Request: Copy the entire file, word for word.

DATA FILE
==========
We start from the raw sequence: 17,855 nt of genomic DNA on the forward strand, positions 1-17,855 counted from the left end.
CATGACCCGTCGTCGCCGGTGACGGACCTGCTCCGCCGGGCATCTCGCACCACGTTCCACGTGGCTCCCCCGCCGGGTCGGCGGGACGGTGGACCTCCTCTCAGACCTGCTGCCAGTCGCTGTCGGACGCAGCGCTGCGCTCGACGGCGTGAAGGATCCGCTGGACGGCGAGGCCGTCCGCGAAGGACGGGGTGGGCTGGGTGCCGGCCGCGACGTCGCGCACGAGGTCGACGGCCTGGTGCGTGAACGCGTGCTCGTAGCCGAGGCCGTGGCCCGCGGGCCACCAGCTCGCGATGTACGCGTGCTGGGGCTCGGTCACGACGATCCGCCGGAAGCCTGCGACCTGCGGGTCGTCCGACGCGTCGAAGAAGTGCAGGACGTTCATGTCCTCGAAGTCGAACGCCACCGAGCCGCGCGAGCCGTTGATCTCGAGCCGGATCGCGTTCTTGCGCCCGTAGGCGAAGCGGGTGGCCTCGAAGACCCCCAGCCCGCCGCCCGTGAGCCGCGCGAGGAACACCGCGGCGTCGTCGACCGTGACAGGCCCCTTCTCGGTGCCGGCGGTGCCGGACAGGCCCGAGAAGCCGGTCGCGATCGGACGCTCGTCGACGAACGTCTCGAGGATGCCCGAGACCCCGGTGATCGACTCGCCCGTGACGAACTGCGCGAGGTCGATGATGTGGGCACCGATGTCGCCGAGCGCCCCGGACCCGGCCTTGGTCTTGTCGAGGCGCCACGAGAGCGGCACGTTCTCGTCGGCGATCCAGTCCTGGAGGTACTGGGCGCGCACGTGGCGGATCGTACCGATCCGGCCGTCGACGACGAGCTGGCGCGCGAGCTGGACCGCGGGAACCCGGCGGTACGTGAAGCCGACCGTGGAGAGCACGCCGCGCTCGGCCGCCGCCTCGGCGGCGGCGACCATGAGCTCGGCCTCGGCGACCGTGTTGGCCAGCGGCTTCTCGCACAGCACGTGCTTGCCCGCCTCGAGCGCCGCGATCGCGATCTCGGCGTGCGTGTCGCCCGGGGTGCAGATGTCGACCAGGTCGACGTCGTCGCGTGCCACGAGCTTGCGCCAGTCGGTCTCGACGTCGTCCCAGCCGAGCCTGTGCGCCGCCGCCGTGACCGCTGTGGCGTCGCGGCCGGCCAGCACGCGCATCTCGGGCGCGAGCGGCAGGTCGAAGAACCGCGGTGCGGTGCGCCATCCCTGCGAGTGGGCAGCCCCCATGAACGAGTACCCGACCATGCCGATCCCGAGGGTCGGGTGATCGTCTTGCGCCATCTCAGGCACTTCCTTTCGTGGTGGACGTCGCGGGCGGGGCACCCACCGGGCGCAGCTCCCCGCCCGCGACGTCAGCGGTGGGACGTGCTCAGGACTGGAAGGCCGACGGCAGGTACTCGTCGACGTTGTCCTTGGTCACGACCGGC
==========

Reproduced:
We start from the raw sequence: 17,855 nt of genomic DNA on the forward strand, positions 1-17,855 counted from the left end.
CATGACCCGTCGTCGCCGGTGACGGACCTGCTCCGCCGGGCATCTCGCACCACGTTCCACGTGGCTCCCCCGCCGGGTCGGCGGGACGGTGGACCTCCTCTCAGACCTGCTGCCAGTCGCTGTCGGACGCAGCGCTGCGCTCGACGGCGTGAAGGATCCGCTGGACGGCGAGGCCGTCCGCGAAGGACGGGGTGGGCTGGGTGCCGGCCGCGACGTCGCGCACGAGGTCGACGGCCTGGTGCGTGAACGCGTGCTCGTAGCCGAGGCCGTGGCCCGCGGGCCACCAGCTCGCGATGTACGCGTGCTGGGGCTCGGTCACGACGATCCGCCGGAAGCCTGCGACCTGCGGGTCGTCCGACGCGTCGAAGAAGTGCAGGACGTTCATGTCCTCGAAGTCGAACGCCACCGAGCCGCGCGAGCCGTTGATCTCGAGCCGGATCGCGTTCTTGCGCCCGTAGGCGAAGCGGGTGGCCTCGAAGACCCCCAGCCCGCCGCCCGTGAGCCGCGCGAGGAACACCGCGGCGTCGTCGACCGTGACAGGCCCCTTCTCGGTGCCGGCGGTGCCGGACAGGCCCGAGAAGCCGGTCGCGATCGGACGCTCGTCGACGAACGTCTCGAGGATGCCCGAGACCCCGGTGATCGACTCGCCCGTGACGAACTGCGCGAGGTCGATGATGTGGGCACCGATGTCGCCGAGCGCCCCGGACCCGGCCTTGGTCTTGTCGAGGCGCCACGAGAGCGGCACGTTCTCGTCGGCGATCCAGTCCTGGAGGTACTGGGCGCGCACGTGGCGGATCGTACCGATCCGGCCGTCGACGACGAGCTGGCGCGCGAGCTGGACCGCGGGAACCCGGCGGTACGTGAAGCCGACCGTGGAGAGCACGCCGCGCTCGGCCGCCGCCTCGGCGGCGGCGACCATGAGCTCGGCCTCGGCGACCGTGTTGGCCAGCGGCTTCTCGCACAGCACGTGCTTGCCCGCCTCGAGCGCCGCGATCGCGATCTCGGCGTGCGTGTCGCCCGGGGTGCAGATGTCGACCAGGTCGACGTCGTCGCGTGCCACGAGCTTGCGCCAGTCGGTCTCGACGTCGTCCCAGCCGAGCCTGTGCGCCGCCGCCGTGACCGCTGTGGCGTCGCGGCCGGCCAGCACGCGCATCTCGGGCGCGAGCGGCAGGTCGAAGAACCGCGGTGCGGTGCGCCATCCCTGCGAGTGGGCAGCCCCCATGAACGAGTACCCGACCATGCCGATCCCGAGGGTCGGGTGATCGTCTTGCGCCATCTCAGGCACTTCCTTTCGTGGTGGACGTCGCGGGCGGGGCACCCACCGGGCGCAGCTCCCCGCCCGCGACGTCAGCGGTGGGACGTGCTCAGGACTGGAAGGCCGACGGCAGGTACTCGTCGACGTTGTCCTTGGTCACGACCGGC